It's been said that money is as important as the message in political campaigns, but this year's Republican presidential race may give people second thoughts about that truism.
The last two men standing in the GOP contest are John McCain, who nearly ran out of money early in his campaign, and Mike Huckabee, who has relatively little cash.
"The candidates like Huckabee, who really had very little money, and John McCain, who had to borrow money to get through New Hampshire, really looked like they were going to be spent out of the race," says Tony Corrado, a professor of government at Colby College in Maine.
"But once the voters started to make their choices, [McCain and Huckabee] came roaring back, even though they were outspent, in some cases 10 or 15 to 1 in some of these states," Corrado tells Steve Inskeep.
That's not to say that money isn't important.
Because Democrats Hillary Clinton and Barack Obama are raising so much money in their more competitive race, there will be more pressure for the Republicans to raise as much money as possible for McCain, the GOP front-runner, Corrado says.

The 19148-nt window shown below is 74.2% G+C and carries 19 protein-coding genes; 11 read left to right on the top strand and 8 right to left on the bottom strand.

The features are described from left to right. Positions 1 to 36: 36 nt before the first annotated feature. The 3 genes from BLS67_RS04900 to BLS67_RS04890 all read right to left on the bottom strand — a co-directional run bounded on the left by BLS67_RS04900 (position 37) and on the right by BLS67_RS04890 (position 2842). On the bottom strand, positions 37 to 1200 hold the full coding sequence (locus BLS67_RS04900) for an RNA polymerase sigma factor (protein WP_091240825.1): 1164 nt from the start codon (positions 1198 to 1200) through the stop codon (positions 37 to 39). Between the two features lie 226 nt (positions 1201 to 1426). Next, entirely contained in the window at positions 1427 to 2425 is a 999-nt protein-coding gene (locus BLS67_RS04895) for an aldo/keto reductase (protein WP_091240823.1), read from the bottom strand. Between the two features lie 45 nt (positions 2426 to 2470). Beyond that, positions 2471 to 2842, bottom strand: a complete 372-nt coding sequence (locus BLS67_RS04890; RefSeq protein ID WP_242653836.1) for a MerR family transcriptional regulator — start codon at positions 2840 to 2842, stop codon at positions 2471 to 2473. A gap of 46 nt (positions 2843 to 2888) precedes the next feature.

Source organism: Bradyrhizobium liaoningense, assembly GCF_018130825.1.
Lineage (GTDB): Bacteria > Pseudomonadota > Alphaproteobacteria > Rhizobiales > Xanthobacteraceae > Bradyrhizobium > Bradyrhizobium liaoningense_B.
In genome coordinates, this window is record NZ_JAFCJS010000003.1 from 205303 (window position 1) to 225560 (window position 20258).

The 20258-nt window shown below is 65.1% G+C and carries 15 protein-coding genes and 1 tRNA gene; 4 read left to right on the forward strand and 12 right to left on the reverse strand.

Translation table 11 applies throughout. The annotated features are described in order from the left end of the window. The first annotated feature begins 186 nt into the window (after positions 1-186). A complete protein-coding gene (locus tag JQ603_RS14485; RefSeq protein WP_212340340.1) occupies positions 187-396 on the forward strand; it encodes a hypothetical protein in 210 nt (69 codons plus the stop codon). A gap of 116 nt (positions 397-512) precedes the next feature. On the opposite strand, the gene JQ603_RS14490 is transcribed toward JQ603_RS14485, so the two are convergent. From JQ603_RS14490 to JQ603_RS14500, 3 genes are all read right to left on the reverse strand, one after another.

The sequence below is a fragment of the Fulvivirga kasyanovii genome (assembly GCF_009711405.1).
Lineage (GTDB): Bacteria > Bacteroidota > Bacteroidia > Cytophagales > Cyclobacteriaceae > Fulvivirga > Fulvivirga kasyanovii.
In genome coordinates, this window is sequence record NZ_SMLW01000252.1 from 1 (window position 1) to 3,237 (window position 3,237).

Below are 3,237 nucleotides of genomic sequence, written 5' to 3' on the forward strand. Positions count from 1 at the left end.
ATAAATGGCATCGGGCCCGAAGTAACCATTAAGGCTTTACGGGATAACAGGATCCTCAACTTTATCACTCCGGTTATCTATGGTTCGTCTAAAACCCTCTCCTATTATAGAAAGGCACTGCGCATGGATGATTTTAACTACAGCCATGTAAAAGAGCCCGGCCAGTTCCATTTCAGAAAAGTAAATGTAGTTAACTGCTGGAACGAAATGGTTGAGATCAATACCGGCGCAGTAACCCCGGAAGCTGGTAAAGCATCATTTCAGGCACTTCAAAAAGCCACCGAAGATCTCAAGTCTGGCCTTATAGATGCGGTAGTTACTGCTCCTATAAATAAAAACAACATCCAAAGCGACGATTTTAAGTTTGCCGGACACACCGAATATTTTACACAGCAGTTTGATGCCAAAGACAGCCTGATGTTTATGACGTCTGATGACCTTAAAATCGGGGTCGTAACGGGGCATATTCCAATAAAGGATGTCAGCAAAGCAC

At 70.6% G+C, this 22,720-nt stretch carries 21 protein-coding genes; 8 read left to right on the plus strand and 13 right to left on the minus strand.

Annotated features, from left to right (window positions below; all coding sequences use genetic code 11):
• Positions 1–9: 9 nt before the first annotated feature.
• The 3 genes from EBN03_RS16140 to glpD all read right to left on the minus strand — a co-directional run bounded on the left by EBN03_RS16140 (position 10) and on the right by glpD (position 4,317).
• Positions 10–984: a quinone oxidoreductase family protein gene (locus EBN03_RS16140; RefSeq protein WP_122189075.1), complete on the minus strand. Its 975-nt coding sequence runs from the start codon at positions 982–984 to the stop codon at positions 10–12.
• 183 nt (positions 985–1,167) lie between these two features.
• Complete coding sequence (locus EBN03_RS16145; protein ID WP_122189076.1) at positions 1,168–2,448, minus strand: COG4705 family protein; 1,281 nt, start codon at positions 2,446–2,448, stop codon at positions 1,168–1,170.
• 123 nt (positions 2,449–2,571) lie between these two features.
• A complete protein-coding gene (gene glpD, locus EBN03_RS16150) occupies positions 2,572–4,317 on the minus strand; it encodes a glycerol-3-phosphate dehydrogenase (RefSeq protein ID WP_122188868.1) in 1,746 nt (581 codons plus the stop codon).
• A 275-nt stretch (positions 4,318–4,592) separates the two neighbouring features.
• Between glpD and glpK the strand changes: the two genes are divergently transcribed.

Obama may have a fundraising edge over Clinton as the campaign goes on, Corrado says.
"Obama has developed a much broader fundraising base," he says. With more than 650,000 donors to his campaign, Obama has more people he can ask for individual contributions and more people that can still give him campaign gifts because they haven't given the maximum amount, Corrado adds.
As for Clinton, half of her donors gave the $2,300 maximum allowable in 2007.
"That's one of the reasons we have seen [Obama] out-raising her in the months of January and February," Corrado says.